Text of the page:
Twitter board approves Musk’s $44 billion buyout bid

It might not be too long until spambots cease to exist

It hasn’t been long since billionaire and Tesla CEO Elon Musk expressed his intentions to acquire Twitter. A lot has happened since then, with the deal being put on hold and Twitter accusing Musk of breaking a non-disclosure agreement (NDA). But things seem to be steadying now, as the Twitter board has formally asked the company’s shareholders to approve Musk’s $44 billion bid.

The board “unanimously recommends” that shareholders “vote (for) the adoption of the merger agreement,” according to a document filed through the Securities and Exchange Commission (SEC). The board is also asking Twitter shareholders to okay any financial benefits the company would have to pay its executives following the merger.

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The SEC documentation reveals a provision to hold off or postpone special meetings “if necessary” to seek proxies if or when there are insufficient votes to facilitate the merger. This is fairly boilerplate as far as board recommendations to shareholders go.

It’s worth noting that Twitter share prices have taken a tumble from Musk’s initial offer price of $54.20, down to $39.06 as of publication. To make matters worse, Twitter’s market cap has fallen well below $30 billion, as TechCrunch points out.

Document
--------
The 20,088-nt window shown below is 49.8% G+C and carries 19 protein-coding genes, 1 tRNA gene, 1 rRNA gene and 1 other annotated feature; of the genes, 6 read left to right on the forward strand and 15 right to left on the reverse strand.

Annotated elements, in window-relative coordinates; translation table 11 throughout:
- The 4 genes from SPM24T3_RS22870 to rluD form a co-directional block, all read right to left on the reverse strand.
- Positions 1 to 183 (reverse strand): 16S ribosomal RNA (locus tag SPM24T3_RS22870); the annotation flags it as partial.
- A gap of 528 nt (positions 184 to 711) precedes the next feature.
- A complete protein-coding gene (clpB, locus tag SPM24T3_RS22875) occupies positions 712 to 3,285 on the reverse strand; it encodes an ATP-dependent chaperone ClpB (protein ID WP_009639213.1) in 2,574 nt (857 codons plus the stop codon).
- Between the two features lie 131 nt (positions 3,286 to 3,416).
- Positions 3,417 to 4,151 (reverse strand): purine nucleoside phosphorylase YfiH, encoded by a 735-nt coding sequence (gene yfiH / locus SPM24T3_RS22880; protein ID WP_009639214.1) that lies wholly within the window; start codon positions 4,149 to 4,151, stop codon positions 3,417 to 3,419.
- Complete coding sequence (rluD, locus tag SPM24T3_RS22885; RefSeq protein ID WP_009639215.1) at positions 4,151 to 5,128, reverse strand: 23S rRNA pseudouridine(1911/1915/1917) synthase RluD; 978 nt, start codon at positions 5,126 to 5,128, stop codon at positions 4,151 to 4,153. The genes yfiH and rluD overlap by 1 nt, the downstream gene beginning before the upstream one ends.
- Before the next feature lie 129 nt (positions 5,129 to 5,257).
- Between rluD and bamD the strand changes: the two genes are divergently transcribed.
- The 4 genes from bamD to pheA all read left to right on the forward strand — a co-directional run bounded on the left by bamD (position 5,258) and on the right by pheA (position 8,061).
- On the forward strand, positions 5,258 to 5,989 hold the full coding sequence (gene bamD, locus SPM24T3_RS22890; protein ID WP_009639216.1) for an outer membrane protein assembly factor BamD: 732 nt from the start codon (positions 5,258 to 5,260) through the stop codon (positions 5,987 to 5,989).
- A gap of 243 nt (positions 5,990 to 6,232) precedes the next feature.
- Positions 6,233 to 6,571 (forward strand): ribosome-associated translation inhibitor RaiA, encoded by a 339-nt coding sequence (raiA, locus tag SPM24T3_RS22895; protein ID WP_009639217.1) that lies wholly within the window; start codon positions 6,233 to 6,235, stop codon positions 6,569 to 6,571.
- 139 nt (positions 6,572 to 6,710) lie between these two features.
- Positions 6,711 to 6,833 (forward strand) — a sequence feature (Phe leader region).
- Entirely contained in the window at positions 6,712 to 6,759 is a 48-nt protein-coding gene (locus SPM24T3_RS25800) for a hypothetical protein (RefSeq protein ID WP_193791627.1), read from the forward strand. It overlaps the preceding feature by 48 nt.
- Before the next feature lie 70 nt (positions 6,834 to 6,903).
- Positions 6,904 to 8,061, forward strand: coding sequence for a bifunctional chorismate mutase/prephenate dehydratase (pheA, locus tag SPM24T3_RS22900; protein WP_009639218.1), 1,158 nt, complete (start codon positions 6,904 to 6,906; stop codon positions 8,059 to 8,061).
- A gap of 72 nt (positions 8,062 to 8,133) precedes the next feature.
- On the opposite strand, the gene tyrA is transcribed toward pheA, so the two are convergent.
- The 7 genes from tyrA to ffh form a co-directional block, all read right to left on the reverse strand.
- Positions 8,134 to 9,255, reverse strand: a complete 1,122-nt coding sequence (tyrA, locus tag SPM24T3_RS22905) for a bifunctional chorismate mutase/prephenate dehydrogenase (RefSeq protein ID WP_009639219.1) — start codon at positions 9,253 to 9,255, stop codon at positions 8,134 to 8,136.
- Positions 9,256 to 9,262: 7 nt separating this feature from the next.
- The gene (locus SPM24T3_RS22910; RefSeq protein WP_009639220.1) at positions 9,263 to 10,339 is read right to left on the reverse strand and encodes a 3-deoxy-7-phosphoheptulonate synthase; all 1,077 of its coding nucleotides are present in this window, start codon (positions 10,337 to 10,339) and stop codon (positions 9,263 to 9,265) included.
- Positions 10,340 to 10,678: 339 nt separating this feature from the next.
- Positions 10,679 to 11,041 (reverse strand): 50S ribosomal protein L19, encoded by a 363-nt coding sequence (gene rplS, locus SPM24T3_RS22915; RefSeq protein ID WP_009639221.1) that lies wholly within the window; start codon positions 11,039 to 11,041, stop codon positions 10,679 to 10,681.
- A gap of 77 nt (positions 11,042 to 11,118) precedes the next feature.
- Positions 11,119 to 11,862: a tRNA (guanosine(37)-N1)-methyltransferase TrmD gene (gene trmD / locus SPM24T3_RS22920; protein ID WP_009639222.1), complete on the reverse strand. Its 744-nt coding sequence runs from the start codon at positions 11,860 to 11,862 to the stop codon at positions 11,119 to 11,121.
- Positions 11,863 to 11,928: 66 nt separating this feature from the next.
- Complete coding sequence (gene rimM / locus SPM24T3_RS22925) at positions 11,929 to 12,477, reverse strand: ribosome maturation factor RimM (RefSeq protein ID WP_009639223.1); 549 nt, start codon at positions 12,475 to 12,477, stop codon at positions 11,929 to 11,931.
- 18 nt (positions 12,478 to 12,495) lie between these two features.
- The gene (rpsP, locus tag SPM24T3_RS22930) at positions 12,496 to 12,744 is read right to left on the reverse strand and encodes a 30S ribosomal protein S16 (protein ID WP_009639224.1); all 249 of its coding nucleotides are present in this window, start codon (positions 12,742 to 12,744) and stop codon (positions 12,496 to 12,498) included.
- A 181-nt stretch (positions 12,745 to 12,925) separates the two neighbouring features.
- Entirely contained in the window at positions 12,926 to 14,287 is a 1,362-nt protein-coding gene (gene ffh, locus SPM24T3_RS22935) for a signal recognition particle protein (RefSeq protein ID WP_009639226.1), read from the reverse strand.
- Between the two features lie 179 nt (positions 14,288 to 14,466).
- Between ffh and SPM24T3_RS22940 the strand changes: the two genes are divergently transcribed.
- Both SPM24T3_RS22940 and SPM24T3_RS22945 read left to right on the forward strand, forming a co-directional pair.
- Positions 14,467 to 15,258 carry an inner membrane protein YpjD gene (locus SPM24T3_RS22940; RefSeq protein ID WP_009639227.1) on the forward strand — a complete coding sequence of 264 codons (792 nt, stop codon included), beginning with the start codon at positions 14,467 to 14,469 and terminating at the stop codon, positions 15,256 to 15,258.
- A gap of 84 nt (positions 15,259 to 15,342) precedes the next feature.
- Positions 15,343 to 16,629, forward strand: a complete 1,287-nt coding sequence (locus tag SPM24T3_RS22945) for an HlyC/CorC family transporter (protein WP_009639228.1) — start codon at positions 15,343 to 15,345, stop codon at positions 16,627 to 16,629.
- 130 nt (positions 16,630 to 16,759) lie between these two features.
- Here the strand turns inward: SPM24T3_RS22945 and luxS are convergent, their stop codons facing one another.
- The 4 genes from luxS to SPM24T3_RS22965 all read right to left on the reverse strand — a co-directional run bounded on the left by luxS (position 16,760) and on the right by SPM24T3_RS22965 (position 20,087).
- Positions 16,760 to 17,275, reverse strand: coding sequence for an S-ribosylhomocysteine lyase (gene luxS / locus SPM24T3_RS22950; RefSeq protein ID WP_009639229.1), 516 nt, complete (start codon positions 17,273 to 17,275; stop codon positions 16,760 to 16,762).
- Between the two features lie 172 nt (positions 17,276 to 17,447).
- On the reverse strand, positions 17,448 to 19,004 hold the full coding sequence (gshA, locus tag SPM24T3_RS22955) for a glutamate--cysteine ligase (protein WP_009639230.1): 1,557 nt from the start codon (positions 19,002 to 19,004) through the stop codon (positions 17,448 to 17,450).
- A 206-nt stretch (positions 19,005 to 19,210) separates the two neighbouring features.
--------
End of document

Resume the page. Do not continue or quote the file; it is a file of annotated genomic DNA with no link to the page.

Although Musk had some concerns over the number of bots on the platform, Twitter granted him a detailed look into its infrastructure, including information on the percentage of spambots. In recent comments at the Qatar Economic Forum, Musk told attendees that some “unresolved matters” still hang over the bid, raising questions about debt and wondering if shareholders would ultimately give their approval.

While the Twitter board’s recommendation will likely put Musk at ease, shareholders won’t vote on the matter until at least early August. There are a few issues to iron out in the meantime, such as determining just how much of Twitter is really bots, which Musk classified as a “significant matter.” It’s clear this won’t be the last we’ve heard on the issue — certainly not until after August’s shareholder vote, anyway.

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